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Water nozzle

  1. Nov 20, 2014 #1
    Good morning, I always walk on egg shells posting what is probably a redundant question on a forum. I have been reading for two days and there is a ton of physics information out there on the subject but most of it doesn't truly address the mechanics of what I am looking for.

    In a very simplified explanation, I am wanting to build a powerful water gun. In the end I am wanting to propel more viscous liquids than water but for R&D I am sticking to water. The end goal and this is my entire forcus at the moment is to be able to put a stream of water as far away as I can. For where I am at I am using 2" diameter DOM tubing for a tank, either a piston or bladder to apply pressure using 100-200psi compressed air and roughly a 1/4" minimum nozzle constriction. What would my nozzle look like? Again my primary concern is how far I can make the water reach. Am I correct in thinking that a bigger diameter tank would equate to more pressure/distance? One of my big questions is nozzle taper leading up to the constriction, what are the benefits of more or less taper hence nozzle length as it relates to water distance? Would I get significantly more distance decreasing my constriction orifice? Is there an ideal diameter in relation to my tank. I know there is an encyclopedia of science relating to most factors here but I'm relly needing nuts and bolts answers with it to help wrap my head around the subject for visualization. I know there are many other variables that affect the end product such as tank/nozzle resistance, air density and a host of others but those things being constant, I want to focus on nozzle design and sheer distance Much thanks!!!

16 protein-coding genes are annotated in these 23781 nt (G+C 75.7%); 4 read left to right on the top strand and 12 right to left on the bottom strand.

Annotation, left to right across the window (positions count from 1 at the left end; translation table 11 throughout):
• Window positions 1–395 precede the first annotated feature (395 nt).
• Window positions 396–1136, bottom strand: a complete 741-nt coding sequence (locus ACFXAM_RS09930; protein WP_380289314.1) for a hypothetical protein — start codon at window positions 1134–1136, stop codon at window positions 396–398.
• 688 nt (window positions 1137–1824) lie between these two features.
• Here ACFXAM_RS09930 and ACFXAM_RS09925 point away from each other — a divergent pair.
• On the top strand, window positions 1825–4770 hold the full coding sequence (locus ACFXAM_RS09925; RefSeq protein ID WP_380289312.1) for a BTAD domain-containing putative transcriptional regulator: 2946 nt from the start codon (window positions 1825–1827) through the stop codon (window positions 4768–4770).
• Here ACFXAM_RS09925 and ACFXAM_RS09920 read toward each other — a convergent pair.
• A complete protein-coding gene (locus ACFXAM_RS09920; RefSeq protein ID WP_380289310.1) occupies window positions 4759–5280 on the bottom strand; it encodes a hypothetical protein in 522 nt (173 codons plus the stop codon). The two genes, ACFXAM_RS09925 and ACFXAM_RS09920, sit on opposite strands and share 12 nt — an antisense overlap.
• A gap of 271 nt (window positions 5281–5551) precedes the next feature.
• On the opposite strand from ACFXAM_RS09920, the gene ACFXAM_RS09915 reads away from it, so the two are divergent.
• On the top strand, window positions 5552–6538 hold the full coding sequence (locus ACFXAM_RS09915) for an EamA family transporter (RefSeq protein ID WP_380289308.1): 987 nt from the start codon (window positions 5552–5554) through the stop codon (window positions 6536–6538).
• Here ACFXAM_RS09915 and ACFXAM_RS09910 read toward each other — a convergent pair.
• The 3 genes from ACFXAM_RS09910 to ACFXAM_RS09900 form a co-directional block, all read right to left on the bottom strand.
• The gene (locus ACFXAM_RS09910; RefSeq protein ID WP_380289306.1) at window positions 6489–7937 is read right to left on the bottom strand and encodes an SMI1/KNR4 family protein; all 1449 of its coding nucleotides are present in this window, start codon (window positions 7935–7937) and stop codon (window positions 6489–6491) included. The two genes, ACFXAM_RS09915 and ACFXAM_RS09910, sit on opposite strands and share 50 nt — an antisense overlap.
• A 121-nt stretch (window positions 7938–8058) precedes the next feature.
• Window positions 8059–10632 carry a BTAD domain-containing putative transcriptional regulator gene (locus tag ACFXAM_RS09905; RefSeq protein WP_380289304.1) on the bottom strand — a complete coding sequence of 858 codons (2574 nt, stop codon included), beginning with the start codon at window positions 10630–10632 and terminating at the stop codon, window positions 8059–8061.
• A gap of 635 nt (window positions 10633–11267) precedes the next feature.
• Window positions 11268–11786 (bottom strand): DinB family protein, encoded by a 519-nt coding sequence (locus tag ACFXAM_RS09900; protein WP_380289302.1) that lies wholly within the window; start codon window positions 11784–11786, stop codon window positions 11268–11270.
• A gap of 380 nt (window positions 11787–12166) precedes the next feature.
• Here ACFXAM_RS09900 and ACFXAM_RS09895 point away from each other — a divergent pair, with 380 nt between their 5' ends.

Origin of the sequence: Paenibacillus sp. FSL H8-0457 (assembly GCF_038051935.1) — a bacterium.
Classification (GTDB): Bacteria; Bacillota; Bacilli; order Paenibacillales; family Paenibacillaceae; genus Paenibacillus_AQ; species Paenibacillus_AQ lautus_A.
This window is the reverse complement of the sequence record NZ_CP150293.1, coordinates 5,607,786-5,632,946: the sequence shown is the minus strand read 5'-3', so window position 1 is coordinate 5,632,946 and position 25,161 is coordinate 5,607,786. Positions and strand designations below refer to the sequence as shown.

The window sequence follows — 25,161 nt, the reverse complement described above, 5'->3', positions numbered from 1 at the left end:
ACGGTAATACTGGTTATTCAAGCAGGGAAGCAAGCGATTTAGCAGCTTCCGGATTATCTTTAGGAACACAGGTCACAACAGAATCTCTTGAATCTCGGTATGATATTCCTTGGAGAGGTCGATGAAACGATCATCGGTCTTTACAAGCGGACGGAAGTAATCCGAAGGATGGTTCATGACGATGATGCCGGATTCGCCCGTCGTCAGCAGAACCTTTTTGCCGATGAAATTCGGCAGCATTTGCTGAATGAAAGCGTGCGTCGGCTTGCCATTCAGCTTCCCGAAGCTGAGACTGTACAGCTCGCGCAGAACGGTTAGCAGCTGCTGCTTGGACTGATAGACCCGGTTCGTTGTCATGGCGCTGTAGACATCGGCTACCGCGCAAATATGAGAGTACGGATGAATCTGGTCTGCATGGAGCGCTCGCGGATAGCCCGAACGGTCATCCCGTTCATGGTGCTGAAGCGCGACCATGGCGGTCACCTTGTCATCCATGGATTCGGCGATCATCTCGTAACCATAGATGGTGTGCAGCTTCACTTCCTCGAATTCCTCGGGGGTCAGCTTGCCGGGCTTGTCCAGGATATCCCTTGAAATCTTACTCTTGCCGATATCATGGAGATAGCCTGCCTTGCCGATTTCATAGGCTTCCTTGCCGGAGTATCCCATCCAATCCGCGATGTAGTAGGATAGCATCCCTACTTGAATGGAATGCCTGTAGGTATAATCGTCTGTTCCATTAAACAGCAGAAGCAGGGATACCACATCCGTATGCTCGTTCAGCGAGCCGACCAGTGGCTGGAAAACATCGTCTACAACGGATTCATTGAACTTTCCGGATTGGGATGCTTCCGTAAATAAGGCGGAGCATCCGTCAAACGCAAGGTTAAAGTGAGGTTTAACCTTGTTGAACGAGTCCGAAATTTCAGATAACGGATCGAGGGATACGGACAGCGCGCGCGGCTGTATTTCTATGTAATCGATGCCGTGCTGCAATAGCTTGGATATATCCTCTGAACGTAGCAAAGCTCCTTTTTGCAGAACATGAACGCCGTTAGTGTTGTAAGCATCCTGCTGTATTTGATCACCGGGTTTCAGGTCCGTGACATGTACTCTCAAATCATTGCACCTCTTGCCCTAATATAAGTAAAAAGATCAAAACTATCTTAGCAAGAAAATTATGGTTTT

-BTW my end goal is to build a device to propel liquid scents into areas for animal research without disrupting the area with human scents, specifically we have a family of spotted skunks in my part of Virgina that is extremely rare and I want to get as much trail video as I can before hard winter sets in, I also have a machine shop so I have a fair amount of latitude in design, either steel or PVC
     
    Last edited: Nov 20, 2014
  2. jcsd
  3. Nov 20, 2014 #2

    Nugatory

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    Staff: Mentor

    No matter how you start the liquid moving, the distance it will reach depends on the speed with which it is moving and how quickly it loses that speed due to air resistance. Fast-moving liquids tend to lose energy into the air very quickly (there's a reason why firefighters try to get their hoses as close to the fire as possible, and it's not because they enjoy risking their lives).

    I find myself wondering if you shouldn't be considering a ballistic projectile approach instead - think water balloon, or because you have a machine shop, thin-walled containers that will rupture on impact.

    (BTW, thank you for telling us why you wanted to solve this problem - makes for a much more productive discussion).
     
  4. Nov 20, 2014 #3
    Hi Nugatory, TY for the response! I'd contemplated a projectile and to keep them delicate they have challenges all their own. The relationship between launching force and impact force are usually not that far off, getting one to reliably break apart on impact yet yet not break when launched is tough. Kinda like the egg toss. I'm very confident it could be done but in the interest of simple and reliable I wanted to try a precharged liquid launch. I have a hand held pneumatic golf ball cannon I built and I adapted that to use the 50g Co2 cartridges when I'm not at a compressor, I was contemplating an adaptation of something like it. A scaled down firehose is actually what I've been picturing, just using a rigid pipe instead. If I could make a proportional model, I'd be very happy. Might run down to the firehouse with calipers and pin blocks LOL
     
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